I wish I could say the same for Big Red and Arthur up in Ithaca. At the present time it is -8 C. There are a few flakes of snow and what was on the ground is not melting. So why is this temperature bad for Big Red and Arthur if there aren’t any eggs to worry about? It is the prey. When it gets cold, those voles, mice, chippies, squirrels, etc hunker down and go to sleep. The hawks go hungry. I wish I could deliver them a care package!

It is a good day in Bird World albeit a cold one. Send warming wishes to all of the nests. These winter storms in the US are not over yet! But the tears of joy for Falky and the implications of that distance in searching for the other birds continue to fall.

Thank you so much for joining me today. Take care. See you soon!

Thank you to the following for their streaming cams or their FB pages where I took my screen captures: Cornell Bird Lab RTH, KNF Bald Eagles, Berry College, Port Lincoln Osprey, Achieva Credit Union FB, and SWFlorida Eagles and D Pritchett.

Late Tuesday evening in Bird World

It is 18:30 on the Canadian Prairie. It has been dark outside for approximately 2 hours. The weather is actually balmy at -6 C. This winter, for the past several weeks, the temperatures have gone up and down like a rollercoaster. It is difficult to get used to and somehow manages to make sure that you have a cold at one time or another. The tissue box is sitting right next to me!

The hatch at the Kisatchie National Forest in Central Louisiana of Bald Eagles Anna and Louis is going well. If this chick survives the process, it will be only the second Bald Eaglet to hatch in this nest since 2013. Anna and Louis are so lucky. It is one of the most beautiful Bald Eagle nests I have ever seen – for its location. Lake Kincaid is not that far away and is stocked with fish. Louis does not have to go far!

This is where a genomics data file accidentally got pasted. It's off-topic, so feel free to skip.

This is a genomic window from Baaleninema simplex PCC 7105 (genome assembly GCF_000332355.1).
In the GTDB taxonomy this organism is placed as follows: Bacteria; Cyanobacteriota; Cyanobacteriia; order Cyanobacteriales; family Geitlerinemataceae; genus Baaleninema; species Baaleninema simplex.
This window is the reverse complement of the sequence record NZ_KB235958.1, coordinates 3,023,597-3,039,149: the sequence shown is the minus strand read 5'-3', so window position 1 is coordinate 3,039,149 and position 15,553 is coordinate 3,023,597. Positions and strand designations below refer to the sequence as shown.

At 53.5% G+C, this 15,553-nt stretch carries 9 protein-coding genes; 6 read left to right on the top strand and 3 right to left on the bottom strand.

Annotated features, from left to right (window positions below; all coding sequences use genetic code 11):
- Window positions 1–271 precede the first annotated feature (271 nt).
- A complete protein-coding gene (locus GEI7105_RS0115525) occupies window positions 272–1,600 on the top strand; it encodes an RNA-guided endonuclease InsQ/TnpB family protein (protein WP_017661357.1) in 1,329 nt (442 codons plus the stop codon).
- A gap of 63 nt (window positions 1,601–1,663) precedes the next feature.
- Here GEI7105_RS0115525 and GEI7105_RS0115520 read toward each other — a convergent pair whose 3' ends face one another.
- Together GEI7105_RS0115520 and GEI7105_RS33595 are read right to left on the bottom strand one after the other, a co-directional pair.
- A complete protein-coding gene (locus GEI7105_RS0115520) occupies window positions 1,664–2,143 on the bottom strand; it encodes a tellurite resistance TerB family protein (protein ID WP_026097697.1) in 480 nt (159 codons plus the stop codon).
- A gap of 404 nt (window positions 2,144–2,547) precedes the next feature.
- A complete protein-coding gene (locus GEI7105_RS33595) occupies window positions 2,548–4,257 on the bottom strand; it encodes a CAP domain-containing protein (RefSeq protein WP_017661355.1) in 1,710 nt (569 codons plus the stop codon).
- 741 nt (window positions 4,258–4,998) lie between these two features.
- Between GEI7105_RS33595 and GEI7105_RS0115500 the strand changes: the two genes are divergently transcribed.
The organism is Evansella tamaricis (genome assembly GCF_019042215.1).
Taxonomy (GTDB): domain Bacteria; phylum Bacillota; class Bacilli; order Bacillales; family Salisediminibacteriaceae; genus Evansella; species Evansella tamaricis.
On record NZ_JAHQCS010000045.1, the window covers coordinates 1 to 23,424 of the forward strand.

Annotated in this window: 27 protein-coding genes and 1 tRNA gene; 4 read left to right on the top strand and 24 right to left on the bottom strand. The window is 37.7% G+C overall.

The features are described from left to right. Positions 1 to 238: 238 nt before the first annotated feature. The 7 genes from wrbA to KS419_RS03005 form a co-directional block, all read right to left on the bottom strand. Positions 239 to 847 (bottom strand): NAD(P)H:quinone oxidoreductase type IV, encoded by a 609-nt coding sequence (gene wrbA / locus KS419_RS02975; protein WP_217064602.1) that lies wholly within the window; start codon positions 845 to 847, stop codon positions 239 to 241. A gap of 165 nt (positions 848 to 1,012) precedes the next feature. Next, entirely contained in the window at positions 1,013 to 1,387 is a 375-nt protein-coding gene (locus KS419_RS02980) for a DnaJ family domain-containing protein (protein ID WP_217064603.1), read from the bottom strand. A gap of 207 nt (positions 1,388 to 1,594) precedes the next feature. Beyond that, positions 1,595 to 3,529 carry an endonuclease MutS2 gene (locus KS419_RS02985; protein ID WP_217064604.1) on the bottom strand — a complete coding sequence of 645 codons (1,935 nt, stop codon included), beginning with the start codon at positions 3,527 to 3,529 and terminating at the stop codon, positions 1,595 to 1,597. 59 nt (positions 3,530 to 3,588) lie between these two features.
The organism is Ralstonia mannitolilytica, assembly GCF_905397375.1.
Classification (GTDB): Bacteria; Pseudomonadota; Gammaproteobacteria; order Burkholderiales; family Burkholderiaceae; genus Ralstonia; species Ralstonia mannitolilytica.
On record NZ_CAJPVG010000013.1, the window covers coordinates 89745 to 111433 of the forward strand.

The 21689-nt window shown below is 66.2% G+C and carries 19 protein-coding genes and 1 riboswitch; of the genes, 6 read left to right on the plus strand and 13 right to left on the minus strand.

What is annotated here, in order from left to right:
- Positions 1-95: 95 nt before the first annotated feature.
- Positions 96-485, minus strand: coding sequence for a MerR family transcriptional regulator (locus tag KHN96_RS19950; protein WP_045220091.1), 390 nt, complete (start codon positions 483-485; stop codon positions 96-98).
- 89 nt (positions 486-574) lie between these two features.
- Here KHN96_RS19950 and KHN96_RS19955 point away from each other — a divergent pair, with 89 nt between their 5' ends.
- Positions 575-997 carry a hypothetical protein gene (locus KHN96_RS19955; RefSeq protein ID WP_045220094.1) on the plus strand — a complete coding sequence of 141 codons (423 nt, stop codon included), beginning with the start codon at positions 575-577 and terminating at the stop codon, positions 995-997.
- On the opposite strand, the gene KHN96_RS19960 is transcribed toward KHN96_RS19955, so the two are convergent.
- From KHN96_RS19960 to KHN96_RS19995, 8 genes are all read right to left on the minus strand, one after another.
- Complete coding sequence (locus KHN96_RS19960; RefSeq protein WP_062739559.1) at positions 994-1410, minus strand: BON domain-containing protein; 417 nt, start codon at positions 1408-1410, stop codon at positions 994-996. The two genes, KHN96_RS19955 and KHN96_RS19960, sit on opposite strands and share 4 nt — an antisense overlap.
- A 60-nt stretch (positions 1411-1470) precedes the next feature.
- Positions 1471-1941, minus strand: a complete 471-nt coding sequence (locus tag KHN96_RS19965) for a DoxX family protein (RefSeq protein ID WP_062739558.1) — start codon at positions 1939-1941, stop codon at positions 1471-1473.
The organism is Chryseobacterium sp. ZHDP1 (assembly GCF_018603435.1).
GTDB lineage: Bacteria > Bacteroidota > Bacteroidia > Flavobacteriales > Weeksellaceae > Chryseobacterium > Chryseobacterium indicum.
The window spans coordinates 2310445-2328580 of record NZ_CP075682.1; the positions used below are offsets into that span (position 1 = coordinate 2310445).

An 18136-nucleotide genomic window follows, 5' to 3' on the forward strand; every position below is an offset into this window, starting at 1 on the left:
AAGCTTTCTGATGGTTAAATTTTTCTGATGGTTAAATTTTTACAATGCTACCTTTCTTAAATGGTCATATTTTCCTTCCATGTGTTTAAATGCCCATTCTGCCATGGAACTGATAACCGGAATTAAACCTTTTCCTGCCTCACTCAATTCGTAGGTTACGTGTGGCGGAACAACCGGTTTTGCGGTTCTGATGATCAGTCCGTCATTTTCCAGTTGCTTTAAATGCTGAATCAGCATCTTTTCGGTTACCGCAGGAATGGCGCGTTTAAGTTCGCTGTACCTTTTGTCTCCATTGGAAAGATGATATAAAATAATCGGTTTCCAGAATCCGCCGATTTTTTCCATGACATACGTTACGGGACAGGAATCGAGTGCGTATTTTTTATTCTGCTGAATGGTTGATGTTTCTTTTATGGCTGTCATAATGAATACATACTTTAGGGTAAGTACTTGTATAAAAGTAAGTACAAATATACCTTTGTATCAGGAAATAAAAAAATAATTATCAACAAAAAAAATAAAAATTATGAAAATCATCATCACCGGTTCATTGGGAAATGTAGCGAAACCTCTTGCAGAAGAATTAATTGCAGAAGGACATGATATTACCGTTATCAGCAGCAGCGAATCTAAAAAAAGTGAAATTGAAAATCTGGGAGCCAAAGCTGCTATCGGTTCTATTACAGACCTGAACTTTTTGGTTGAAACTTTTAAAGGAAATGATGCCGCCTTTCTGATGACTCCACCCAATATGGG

Anna, finally, had to get up and take a break. Louis was more than happy to step in. In fact, he had arrived at least one time and Anna was not giving in to letting him take over. Poor guy. When she did finally let him, when he got up to change shifts when his time was over, Louis pulled Spanish Moss over the egg hiding it. Anna had to look and look all the while the chick could be heard cheeping.

Anna finally found it and removed the covering. Whew! For a few seconds everyone watching must have held their breath.

The side with the egg tooth protruding is hidden. You can see the membrane and the cracked, crumpled shell.

It is great that Cody attached a small microphone to the nest for sound. That little one sounds like it has healthy lungs!

There is no pip at the Captiva Bald Eagle nest. Land owner, Lori Covert, said that Connie’s eggs usually hatch late at day 40. Today is only day 37.

Over at the Captiva Osprey Nest, however, Lena laid her second egg of the season at 17:06:01. Poor Lena. She has no idea how many people are watching her fluffy bottom!!!!!!!

R1 and R2 are really doing well. Ron has brought in fresh fish and has even fed the babies once today when I was watching. He is funny because he stands way back at the rim. I am hoping that he isn’t afraid of feeding them just cautious. It has been raining and there is currently a food warning for parts of Miami-Dade County.

About a month ago, the Kakapo Recovery posted a series of cartoons of the male Kakapo. Today they did the same for the females! Too funny. The one thing these cartoons do is point out that the birds that may look the same are actually individuals with their own personalities. I know that you have seen this with the birds that you watch in your garden or on screen.